How to Create and Maintain a Team Identity
1 of 10 in Series: The Essentials of Managing a Project Team
Creating a team identity can help you manage your project. But often, the people you collect to work on your project don’t know one another. You can use the tips here to help your project participants coalesce into a team.
Committing to work with others to achieve a common goal encourages people to overcome problems they may encounter along the way. The following tips can help clarify your team’s purpose and encourage team members to support one another as you work together to achieve it:
Clarify team vision and working relationships: As soon as you have a team, work with the team members to develop a project mission that members can understand and support. Give people an opportunity to become familiar with each other’s work styles.
Define team procedures: Encourage your team to develop its own work procedures instead of allowing people to use the approaches of their respective functional groups.
Clarify each person’s authority: Team members may have to represent their functional areas when making project decisions. Clarify each team member’s level of independent authority to make such decisions, and determine who outside the team can make any decisions that are beyond the purview of the team member.
Be aware of and attend to your team’s functioning: Help people establish comfortable and productive interpersonal relationships. Continue to support these relationships throughout your project.
Be sure one person is assigned the role of project manager — with overall coordinative responsibilities: The project manager continually reminds team members of the overarching project goals and focuses their attention on how they influence and affect each other’s work.
Team members typically have little or no authority over each other in a matrix environment. Therefore, they perform their project assignments because they choose to, not because they have to. Work with people initially and throughout your project to encourage them to commit to your project’s goals.
The project manager’s authority over team members is frequently limited; for the most part, he must rely on suggestion, encouragement, and persuasion to help team members address issues and accomplish their assignments. Therefore, it’s important that you identify and establish relationships with others who can help you deal with situations that you’re unable to resolve yourself.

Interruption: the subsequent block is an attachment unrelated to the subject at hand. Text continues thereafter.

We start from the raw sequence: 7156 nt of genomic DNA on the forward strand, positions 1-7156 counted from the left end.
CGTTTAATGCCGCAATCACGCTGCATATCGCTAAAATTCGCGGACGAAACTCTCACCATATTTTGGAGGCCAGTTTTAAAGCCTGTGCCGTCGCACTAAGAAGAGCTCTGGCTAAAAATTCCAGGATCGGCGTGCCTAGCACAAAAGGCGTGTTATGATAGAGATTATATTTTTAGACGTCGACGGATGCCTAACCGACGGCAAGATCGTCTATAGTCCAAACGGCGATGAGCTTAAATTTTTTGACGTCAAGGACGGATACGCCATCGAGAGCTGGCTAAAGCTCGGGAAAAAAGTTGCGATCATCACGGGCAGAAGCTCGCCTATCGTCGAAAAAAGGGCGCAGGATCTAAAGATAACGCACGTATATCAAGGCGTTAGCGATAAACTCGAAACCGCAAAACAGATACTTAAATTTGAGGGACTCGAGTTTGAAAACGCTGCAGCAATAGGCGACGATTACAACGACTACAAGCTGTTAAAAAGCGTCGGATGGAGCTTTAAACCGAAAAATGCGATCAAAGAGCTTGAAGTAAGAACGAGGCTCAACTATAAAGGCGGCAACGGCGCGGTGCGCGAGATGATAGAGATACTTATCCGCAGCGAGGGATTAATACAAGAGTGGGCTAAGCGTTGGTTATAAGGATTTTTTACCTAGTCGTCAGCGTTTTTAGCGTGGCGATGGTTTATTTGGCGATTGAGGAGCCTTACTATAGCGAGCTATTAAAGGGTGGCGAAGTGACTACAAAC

Get a champion: Because you most likely don’t have authority over all the people who affect the chances for your project’s success, get an ally who does have that authority — and do so as soon as possible.
Ask for and acknowledge your team members’ functional managers’ support: By thanking functional managers for supporting their staff and allowing the staff to honor their project commitments, you’re encouraging those managers to provide similar support for you and others in the future.
Take the following steps upfront and throughout your project to head off potential conflicts and concerns before they arise:
Plan in sufficient detail: Work with team members to clearly and concisely define the project work and each person’s specific roles and responsibilities for all activities.
Identify and address conflicts promptly: Conflicts frequently arise in a matrix environment, given people’s diverse responsibilities, different styles, and lack of experience working together. Encourage people to identify and discuss conflicts as soon as they arise. Develop systems and procedures to deal with conflicts.
Encourage open communication among team members, especially regarding problems and frustrations: Discussing and resolving team issues encourages working relationships that are more enjoyable and productive.
Encourage upper management to establish an oversight committee to monitor project performance and to address resource and other conflicts: Project and functional managers must focus on the goals for their respective areas of responsibility. Often, both groups rely on the same pool of people to reach these goals. But these diverse needs can place conflicting demands on people’s time and effort. An upper-management oversight committee can ensure that the needs of the entire organization are considered when addressing these conflicts.